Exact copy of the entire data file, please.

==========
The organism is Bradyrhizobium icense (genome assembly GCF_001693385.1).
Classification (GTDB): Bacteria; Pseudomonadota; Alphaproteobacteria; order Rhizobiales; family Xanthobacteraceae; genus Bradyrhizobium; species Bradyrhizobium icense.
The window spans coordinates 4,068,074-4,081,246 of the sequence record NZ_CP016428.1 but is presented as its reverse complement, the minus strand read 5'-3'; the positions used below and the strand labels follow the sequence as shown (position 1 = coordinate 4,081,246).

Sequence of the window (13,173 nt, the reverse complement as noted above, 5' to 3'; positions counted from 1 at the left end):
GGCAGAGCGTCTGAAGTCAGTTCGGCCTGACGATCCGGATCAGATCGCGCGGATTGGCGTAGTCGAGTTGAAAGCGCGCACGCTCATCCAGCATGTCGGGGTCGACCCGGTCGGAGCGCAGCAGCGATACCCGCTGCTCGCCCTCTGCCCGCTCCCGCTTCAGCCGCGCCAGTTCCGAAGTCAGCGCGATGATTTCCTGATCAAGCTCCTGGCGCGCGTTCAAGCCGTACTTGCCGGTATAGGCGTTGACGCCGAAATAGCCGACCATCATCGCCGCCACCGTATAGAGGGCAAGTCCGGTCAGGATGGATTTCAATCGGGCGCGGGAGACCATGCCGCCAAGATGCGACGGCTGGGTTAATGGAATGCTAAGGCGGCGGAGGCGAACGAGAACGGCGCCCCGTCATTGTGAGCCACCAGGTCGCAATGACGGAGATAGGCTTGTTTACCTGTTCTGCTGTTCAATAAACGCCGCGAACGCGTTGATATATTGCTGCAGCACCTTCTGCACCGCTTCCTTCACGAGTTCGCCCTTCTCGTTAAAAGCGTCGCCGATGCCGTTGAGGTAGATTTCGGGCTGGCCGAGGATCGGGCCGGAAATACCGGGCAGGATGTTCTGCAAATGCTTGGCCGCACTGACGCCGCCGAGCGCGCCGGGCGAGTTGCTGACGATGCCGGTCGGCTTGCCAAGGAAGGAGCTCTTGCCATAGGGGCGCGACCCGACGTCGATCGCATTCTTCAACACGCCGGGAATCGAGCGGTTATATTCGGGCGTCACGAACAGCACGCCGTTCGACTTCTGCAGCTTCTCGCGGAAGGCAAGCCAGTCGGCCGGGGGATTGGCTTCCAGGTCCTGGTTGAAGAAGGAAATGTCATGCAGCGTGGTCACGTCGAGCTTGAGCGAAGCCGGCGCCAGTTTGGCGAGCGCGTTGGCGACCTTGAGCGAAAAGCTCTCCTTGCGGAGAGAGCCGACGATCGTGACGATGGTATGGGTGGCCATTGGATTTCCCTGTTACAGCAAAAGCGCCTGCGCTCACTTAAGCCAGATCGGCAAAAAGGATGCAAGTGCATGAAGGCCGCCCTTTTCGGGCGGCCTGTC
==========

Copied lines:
The organism is Bradyrhizobium icense (genome assembly GCF_001693385.1).
Classification (GTDB): Bacteria; Pseudomonadota; Alphaproteobacteria; order Rhizobiales; family Xanthobacteraceae; genus Bradyrhizobium; species Bradyrhizobium icense.
The window spans coordinates 4,068,074-4,081,246 of the sequence record NZ_CP016428.1 but is presented as its reverse complement, the minus strand read 5'-3'; the positions used below and the strand labels follow the sequence as shown (position 1 = coordinate 4,081,246).

Sequence of the window (13,173 nt, the reverse complement as noted above, 5' to 3'; positions counted from 1 at the left end):
GGCAGAGCGTCTGAAGTCAGTTCGGCCTGACGATCCGGATCAGATCGCGCGGATTGGCGTAGTCGAGTTGAAAGCGCGCACGCTCATCCAGCATGTCGGGGTCGACCCGGTCGGAGCGCAGCAGCGATACCCGCTGCTCGCCCTCTGCCCGCTCCCGCTTCAGCCGCGCCAGTTCCGAAGTCAGCGCGATGATTTCCTGATCAAGCTCCTGGCGCGCGTTCAAGCCGTACTTGCCGGTATAGGCGTTGACGCCGAAATAGCCGACCATCATCGCCGCCACCGTATAGAGGGCAAGTCCGGTCAGGATGGATTTCAATCGGGCGCGGGAGACCATGCCGCCAAGATGCGACGGCTGGGTTAATGGAATGCTAAGGCGGCGGAGGCGAACGAGAACGGCGCCCCGTCATTGTGAGCCACCAGGTCGCAATGACGGAGATAGGCTTGTTTACCTGTTCTGCTGTTCAATAAACGCCGCGAACGCGTTGATATATTGCTGCAGCACCTTCTGCACCGCTTCCTTCACGAGTTCGCCCTTCTCGTTAAAAGCGTCGCCGATGCCGTTGAGGTAGATTTCGGGCTGGCCGAGGATCGGGCCGGAAATACCGGGCAGGATGTTCTGCAAATGCTTGGCCGCACTGACGCCGCCGAGCGCGCCGGGCGAGTTGCTGACGATGCCGGTCGGCTTGCCAAGGAAGGAGCTCTTGCCATAGGGGCGCGACCCGACGTCGATCGCATTCTTCAACACGCCGGGAATCGAGCGGTTATATTCGGGCGTCACGAACAGCACGCCGTTCGACTTCTGCAGCTTCTCGCGGAAGGCAAGCCAGTCGGCCGGGGGATTGGCTTCCAGGTCCTGGTTGAAGAAGGAAATGTCATGCAGCGTGGTCACGTCGAGCTTGAGCGAAGCCGGCGCCAGTTTGGCGAGCGCGTTGGCGACCTTGAGCGAAAAGCTCTCCTTGCGGAGAGAGCCGACGATCGTGACGATGGTATGGGTGGCCATTGGATTTCCCTGTTACAGCAAAAGCGCCTGCGCTCACTTAAGCCAGATCGGCAAAAAGGATGCAAGTGCATGAAGGCCGCCCTTTTCGGGCGGCCTGTC